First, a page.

“Yes. I’m eating all the time.”
“That’s fine. Just be sure you keep up your proteins and vitamin C. I’ll give you a handout when you leave today, and we can discuss it further.” She took off her stethoscope and consulted the file again, tapping the clipboard with her finger. “Blood pressure is fine, we’ve gotten the urine sample already. Is there anything you’d like to talk about? Or ask me?”
Scarlett shot me a look, but I didn’t say anything. I just turned the page, reading up on national politics, and pretended I wasn’t listening.
“Well,” Scarlett said quietly. “I have one. How bad does it hurt?”
“Does what hurt?”
“Delivery. When it comes. Is it really bad?”
Dr. Roberts smiled. “It depends on the situation, Scarlett, but I’d be lying if I said it was painless. It also depends on the course of childbirth you want to take. Some women prefer to go without drugs or medication; that’s called ‘natural childbirth.’ There are birthing classes you can take, which I will be happy to refer you to, that teach ways of breathing that can help with the delivery process.”
“But you’re saying it hurts.”
“I’m saying it depends,” Dr. Roberts said gently, “but honestly, yes, it hurts. But look at how many people have gone through it and lived to tell. We’re all here because of it. So it can’t be that bad. Right?”
“Right,” Scarlett said glumly, putting her hand on her stomach.
“You’re gonna need major drugs,” I said as we left, climbing into the car en route to our Saturday twelve-to-six shifts at Milton’s. I was driving, and she settled into the passenger seat, sighing. I said, “They should just totally knock you out. Like with a baseball bat.”
“I know,” she said, “but that’s bad for the baby.”
“No, the drugs. I think I should take a birthing class or something. Learn how to breathe.”
“Yeah, or something like that.” She shuffled through the handouts the doctor had given us, packets and brochures, all with happy pregnant women on their covers. “Maybe Marion could go with me.”
“I’m sure she would,” I said. “Then she’d get to be there when it came. That would be cool.”
“I don’t know. She’s still talking about adoption like it’s for sure going to happen. She’s already contacted an agency and everything.”
“She’ll come around.”
“I think she’s saying the same thing about me.” We pulled into Milton’s parking lot, already packed with Saturday shoppers. “Sooner or later, one of us will have to back down.”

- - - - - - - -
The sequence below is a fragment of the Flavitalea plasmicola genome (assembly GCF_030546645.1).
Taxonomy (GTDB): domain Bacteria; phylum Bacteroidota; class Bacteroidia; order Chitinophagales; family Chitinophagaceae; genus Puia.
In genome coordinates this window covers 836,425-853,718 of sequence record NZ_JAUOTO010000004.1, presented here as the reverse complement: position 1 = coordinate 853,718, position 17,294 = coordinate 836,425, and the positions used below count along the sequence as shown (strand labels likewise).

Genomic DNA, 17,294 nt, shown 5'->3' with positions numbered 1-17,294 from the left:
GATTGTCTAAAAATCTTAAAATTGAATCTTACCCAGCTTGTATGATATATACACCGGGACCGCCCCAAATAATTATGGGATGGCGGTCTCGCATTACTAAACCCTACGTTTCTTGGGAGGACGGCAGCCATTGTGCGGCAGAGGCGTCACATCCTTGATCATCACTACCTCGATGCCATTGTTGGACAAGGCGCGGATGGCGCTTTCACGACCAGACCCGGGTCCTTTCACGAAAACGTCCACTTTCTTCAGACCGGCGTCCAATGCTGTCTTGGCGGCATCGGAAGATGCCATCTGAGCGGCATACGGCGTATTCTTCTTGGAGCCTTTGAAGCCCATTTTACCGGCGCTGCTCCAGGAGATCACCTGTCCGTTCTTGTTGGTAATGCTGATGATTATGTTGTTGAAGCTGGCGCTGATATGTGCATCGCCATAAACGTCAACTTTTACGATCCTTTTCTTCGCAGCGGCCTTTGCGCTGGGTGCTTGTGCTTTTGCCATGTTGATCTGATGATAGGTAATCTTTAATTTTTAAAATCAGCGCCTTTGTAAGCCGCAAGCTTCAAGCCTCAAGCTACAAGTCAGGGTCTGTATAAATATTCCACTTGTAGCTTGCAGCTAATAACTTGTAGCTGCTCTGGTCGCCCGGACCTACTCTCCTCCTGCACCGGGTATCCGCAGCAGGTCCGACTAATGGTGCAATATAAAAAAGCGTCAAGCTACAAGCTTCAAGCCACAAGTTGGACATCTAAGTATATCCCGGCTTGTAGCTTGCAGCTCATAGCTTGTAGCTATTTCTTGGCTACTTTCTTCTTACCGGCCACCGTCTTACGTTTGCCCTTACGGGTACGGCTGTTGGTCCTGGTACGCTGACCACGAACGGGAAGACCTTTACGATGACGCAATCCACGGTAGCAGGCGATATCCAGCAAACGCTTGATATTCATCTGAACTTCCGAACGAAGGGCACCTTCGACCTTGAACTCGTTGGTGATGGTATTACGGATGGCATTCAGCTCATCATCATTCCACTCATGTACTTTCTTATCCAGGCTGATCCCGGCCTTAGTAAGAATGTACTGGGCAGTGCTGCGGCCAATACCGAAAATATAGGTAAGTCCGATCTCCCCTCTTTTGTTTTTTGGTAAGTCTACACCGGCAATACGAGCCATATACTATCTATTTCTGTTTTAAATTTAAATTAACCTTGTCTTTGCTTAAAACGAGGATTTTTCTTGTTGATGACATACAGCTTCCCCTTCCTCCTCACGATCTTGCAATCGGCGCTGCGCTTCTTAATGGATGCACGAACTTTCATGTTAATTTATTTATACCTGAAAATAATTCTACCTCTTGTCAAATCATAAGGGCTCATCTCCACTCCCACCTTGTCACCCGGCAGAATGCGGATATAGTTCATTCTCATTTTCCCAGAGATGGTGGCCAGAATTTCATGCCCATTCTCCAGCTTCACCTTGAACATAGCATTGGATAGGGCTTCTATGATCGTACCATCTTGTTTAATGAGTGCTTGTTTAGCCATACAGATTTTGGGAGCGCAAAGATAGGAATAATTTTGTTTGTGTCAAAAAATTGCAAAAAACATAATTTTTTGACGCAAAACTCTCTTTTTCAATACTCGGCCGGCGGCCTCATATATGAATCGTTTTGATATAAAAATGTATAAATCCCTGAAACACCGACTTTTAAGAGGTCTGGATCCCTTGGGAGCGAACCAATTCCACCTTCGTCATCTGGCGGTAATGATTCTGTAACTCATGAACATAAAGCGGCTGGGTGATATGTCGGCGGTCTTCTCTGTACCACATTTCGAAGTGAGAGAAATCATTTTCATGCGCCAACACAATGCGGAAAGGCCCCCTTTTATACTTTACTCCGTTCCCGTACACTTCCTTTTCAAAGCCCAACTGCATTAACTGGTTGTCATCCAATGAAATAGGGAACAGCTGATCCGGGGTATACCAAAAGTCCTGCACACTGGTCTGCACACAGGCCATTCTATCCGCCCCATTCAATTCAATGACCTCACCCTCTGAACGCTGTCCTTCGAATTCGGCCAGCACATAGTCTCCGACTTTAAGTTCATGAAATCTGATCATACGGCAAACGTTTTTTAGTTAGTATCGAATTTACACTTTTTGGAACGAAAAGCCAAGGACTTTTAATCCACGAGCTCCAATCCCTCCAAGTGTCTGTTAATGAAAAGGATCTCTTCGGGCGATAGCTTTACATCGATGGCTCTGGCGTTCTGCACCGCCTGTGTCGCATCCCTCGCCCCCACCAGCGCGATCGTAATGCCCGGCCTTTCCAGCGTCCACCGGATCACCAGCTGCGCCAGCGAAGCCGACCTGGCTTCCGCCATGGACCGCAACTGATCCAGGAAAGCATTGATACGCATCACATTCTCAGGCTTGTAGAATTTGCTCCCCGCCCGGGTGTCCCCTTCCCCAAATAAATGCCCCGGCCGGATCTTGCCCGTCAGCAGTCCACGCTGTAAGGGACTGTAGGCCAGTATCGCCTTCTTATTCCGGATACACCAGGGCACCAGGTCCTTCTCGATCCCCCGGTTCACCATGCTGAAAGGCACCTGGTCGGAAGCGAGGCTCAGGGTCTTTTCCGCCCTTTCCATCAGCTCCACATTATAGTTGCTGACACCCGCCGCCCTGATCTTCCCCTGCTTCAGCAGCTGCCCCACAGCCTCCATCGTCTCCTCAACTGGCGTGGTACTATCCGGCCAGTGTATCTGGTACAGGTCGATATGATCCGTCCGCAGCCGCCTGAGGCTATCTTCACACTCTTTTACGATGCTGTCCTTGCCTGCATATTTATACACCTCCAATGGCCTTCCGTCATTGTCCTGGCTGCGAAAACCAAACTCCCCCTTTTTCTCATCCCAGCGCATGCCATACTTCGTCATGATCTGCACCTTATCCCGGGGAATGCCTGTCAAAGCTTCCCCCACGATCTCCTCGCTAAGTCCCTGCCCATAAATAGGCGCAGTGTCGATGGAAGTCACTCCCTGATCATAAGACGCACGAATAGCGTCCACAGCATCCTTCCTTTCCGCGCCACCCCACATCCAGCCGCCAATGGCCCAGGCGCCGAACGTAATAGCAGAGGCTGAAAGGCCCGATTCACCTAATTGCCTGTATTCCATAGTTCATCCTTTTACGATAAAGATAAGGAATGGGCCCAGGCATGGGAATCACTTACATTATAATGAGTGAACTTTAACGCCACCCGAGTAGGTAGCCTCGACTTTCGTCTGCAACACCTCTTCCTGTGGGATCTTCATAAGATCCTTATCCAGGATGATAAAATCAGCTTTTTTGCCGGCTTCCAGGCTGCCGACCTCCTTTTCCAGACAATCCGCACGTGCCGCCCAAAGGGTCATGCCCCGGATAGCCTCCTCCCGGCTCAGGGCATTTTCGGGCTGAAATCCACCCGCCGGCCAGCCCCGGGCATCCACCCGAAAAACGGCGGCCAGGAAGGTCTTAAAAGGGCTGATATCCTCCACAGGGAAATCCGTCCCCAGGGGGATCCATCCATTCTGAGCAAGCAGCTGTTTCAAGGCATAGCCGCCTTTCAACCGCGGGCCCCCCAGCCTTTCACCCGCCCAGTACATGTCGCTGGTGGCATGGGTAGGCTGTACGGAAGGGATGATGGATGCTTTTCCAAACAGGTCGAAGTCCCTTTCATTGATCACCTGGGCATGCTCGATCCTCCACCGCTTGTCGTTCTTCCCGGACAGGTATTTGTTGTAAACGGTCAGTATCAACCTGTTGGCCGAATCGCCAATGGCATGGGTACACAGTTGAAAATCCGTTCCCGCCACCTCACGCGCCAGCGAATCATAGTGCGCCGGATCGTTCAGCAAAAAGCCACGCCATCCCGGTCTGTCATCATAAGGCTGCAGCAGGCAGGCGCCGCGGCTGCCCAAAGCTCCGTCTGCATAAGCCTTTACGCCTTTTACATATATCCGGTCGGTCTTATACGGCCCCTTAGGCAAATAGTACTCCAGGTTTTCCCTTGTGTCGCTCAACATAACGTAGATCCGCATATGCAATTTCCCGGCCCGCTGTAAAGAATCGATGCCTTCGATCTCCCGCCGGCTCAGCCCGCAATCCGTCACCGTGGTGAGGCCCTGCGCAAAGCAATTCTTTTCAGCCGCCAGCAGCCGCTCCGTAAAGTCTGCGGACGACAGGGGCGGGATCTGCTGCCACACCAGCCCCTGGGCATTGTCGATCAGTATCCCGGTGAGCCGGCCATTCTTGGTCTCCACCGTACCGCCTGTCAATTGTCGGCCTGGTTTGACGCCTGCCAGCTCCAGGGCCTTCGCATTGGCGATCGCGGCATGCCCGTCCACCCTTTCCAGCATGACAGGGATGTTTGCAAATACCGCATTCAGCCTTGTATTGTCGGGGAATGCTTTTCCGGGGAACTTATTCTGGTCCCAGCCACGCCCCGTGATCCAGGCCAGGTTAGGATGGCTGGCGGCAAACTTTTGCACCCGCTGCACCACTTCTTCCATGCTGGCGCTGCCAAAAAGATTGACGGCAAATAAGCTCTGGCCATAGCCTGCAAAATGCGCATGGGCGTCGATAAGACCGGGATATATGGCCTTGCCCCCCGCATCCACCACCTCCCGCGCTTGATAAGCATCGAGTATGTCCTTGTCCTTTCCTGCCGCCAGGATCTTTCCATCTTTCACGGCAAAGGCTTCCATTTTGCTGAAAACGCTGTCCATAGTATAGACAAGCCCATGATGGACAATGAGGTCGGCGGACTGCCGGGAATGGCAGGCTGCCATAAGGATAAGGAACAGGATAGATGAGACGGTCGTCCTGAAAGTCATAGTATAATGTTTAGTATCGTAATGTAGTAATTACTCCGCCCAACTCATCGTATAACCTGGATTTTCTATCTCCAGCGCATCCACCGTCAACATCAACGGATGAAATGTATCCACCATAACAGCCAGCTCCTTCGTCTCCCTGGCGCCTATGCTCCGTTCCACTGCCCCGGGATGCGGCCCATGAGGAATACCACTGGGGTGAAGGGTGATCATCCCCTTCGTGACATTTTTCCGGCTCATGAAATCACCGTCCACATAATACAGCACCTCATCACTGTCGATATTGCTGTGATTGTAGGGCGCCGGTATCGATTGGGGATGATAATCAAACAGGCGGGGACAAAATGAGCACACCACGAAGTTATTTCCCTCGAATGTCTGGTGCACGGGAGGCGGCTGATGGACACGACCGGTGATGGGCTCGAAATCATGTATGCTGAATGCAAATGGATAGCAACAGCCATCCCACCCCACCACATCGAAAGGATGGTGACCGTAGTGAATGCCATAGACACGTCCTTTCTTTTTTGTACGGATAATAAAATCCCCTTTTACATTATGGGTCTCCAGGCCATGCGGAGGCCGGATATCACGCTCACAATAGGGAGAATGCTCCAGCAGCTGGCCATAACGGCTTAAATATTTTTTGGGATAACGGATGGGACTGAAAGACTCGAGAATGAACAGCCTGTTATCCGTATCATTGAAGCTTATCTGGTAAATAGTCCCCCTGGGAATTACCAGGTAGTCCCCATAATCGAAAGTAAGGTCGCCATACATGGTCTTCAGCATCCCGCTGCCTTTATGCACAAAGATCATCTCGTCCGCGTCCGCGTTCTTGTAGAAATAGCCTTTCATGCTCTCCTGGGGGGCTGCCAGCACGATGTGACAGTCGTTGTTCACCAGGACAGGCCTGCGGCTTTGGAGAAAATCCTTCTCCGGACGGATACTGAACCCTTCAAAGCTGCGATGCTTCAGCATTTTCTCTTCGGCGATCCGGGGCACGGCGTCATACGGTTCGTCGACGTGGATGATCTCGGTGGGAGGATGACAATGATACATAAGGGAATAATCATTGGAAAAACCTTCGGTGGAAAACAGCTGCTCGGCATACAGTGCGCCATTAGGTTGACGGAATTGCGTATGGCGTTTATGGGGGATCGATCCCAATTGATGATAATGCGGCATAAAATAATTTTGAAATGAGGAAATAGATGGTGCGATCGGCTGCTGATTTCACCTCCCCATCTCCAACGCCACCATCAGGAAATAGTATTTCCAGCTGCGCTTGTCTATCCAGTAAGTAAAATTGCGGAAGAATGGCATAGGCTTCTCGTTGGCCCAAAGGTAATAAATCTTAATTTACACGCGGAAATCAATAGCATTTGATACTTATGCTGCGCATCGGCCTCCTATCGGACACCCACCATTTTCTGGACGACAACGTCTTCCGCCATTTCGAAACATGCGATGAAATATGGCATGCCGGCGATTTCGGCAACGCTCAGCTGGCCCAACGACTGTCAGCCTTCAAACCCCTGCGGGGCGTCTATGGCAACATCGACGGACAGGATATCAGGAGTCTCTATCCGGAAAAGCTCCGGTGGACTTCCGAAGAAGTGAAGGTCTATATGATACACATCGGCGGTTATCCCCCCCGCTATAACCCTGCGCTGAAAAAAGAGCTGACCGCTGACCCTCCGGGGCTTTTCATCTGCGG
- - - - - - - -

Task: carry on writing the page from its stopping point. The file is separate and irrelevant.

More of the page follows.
Later that afternoon, after what seemed like thousands of screaming children and gallons of milk, hundreds of bananas and Diet Coke two-liters, I looked down my line and saw my mother. She was reading Good Housekeeping, a bottle of wine tucked under one arm, and when she saw me she waved, smiling. My mother still got some small thrill at seeing me at work.
“Hi there,” she said cheerfully when she got to the front of the line, plunking the bottle down in front of me.
“Hi,” I said, scanning it and hitting the total button.
“What time do you get off tonight?”
“Six.” Behind me I could hear Scarlett arguing with some man over the price of grapes. “It’s seven eighty-nine.”
“Let’s go out for dinner,” she said, handing me a ten. “My treat.”
“I don’t know,” I said. “I’m real tired.”
“I want to talk to you,” she said. My line was still long, people shifting impatiently. Like me, they had no time for my mother’s maneuvering. “I’ll pick you up.”
“But, Mom,” I said as she grabbed her wine and change from my hands and started toward the door. “I don’t—”
“I’ll see you at six,” she called out cheerfully, and left me stuck there face to face with a fat man buying two boxes of Super Snax and a bottle of Old English. Lately to get to me she’d had to hit hard and fast, rushing me, then tackling to the ground. For the rest of the afternoon, all I could think about was what she had planned, what trick was up her sleeve.
She picked me up at six, waiting in the loading zone with the engine running. When I got in the car, she looked over at me and smiled, genuinely happy, and I felt a pang of guilt for all the dreading I’d been doing all afternoon.
We went to a little Italian place by our house, with checkered tablecloths and a pizza buffet. After a half a slice of pepperoni and some small talk about Milton’s and school, she leaned across the table and said, “I want to talk to you about Macon.”
The way she said it you’d think she knew him, that they were friends. “Macon.”
“Yes.” She took a sip of her drink. “To be honest, Halley, I’m not happy with this relationship.”
Well, I thought, you’re not in it. But I didn’t say anything. I could tell already this wasn’t going to be a discussion, a dialog, or anything involving my opinion. I was an expert at my mother. I knew her faces, her tones of voice, could translate the hidden, complex meanings of each of her sighs.
“Now,” she began, and I could tell she’d worked on this, planned every word, probably even outlined it on a legal pad for her book, “since you’ve been hanging around with Macon you’ve gotten caught skipping school, broken your curfew, and your attitude is always confrontational and difficult. Honestly, I don’t even recognize you anymore.”
I didn’t say anything and just picked at my pizza. I was losing my appetite, fast. She kept on; she was on a roll.
“Your appearance has changed.” Her voice was so loud, and I sunk lower in my seat; this wasn’t the place for this, which was exactly why she’d picked it. “You smell like cigarettes when you come home, you’re listless and distracted. You never talk about school with us anymore. You’re distant.”
Distant. If she couldn’t keep me under her thumb, I was far away.
“These are all warning signs,” she went on. “I tell parents to watch out for them every day.”
“I’m not doing anything,” I said. “I was only twenty minutes late, Mom.”
“That’s not the issue here, and you know it.” She got quiet as the waiter came by with more bread, then lowered her voice and continued. “He’s not good for you.”